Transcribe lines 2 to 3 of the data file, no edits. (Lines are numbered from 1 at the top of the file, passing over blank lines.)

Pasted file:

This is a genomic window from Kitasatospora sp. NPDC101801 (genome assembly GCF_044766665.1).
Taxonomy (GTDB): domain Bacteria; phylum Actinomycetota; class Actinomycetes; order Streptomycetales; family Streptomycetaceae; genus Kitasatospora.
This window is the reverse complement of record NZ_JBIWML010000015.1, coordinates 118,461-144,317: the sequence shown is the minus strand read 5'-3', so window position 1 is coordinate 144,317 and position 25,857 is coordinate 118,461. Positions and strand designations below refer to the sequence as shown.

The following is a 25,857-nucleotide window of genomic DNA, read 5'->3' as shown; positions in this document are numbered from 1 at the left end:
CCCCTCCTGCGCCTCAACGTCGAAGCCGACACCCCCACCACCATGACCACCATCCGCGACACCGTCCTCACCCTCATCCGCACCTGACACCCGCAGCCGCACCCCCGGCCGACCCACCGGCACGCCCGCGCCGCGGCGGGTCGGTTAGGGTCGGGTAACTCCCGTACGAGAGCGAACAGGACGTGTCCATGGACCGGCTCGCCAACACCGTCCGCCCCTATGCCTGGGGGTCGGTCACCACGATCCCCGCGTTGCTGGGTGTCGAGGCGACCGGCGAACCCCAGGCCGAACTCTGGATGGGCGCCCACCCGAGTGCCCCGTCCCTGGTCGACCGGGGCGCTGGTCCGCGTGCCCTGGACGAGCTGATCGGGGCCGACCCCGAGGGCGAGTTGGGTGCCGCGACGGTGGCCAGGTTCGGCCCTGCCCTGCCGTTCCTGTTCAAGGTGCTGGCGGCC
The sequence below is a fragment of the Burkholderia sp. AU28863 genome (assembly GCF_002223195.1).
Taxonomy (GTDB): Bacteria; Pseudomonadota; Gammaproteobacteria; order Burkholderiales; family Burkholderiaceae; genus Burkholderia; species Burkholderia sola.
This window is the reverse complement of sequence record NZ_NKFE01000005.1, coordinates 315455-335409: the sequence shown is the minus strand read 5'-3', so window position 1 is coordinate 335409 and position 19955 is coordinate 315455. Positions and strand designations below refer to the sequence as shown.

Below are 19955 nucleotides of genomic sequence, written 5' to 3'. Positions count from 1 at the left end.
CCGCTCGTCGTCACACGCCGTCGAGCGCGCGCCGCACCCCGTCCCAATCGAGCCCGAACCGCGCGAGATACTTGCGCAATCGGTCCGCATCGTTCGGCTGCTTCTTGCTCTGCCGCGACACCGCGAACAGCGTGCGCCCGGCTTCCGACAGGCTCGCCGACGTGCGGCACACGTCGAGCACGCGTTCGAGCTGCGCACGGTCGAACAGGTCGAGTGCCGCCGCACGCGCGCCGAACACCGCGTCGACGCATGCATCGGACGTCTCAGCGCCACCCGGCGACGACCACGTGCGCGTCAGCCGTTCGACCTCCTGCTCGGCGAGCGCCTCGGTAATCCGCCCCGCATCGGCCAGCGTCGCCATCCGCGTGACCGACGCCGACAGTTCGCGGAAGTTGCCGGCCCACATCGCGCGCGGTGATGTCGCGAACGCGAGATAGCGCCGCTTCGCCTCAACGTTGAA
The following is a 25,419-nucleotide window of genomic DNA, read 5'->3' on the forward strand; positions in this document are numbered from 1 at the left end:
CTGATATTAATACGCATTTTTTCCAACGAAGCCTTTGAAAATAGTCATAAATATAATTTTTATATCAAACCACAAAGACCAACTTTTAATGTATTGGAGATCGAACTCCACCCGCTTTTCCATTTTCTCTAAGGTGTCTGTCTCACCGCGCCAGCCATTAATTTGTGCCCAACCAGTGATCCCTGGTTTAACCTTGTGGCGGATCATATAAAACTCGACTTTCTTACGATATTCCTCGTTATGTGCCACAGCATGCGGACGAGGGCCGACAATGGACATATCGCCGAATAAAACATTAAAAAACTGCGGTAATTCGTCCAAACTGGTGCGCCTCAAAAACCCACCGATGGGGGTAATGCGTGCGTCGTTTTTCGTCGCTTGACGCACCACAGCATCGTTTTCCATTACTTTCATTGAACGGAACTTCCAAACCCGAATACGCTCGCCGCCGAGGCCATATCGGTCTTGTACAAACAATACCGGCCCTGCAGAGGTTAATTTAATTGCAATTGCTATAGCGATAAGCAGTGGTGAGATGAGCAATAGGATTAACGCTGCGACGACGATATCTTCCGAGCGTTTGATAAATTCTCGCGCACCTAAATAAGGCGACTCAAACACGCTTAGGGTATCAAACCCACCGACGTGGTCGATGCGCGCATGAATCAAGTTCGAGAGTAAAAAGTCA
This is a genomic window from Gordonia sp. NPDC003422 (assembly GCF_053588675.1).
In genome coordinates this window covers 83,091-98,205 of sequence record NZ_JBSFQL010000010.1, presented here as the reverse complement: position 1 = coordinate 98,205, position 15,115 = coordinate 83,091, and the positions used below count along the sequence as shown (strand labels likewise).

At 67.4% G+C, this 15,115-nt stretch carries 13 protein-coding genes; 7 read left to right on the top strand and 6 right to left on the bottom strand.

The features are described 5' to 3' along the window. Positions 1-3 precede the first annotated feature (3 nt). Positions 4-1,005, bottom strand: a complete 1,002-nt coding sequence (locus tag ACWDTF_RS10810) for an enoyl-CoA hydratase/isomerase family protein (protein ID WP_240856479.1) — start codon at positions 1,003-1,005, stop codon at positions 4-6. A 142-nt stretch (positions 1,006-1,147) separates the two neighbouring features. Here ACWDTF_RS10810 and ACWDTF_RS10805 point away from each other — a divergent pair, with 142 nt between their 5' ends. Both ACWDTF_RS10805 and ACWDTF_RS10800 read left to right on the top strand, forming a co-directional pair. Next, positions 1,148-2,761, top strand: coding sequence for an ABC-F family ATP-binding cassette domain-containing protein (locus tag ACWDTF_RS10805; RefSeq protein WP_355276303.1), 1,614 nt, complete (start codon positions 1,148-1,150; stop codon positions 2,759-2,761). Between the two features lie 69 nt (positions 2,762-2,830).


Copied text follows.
Taxonomy (GTDB): domain Bacteria; phylum Actinomycetota; class Actinomycetes; order Streptomycetales; family Streptomycetaceae; genus Kitasatospora.
This window is the reverse complement of record NZ_JBIWML010000015.1, coordinates 118,461-144,317: the sequence shown is the minus strand read 5'-3', so window position 1 is coordinate 144,317 and position 25,857 is coordinate 118,461. Positions and strand designations below refer to the sequence as shown.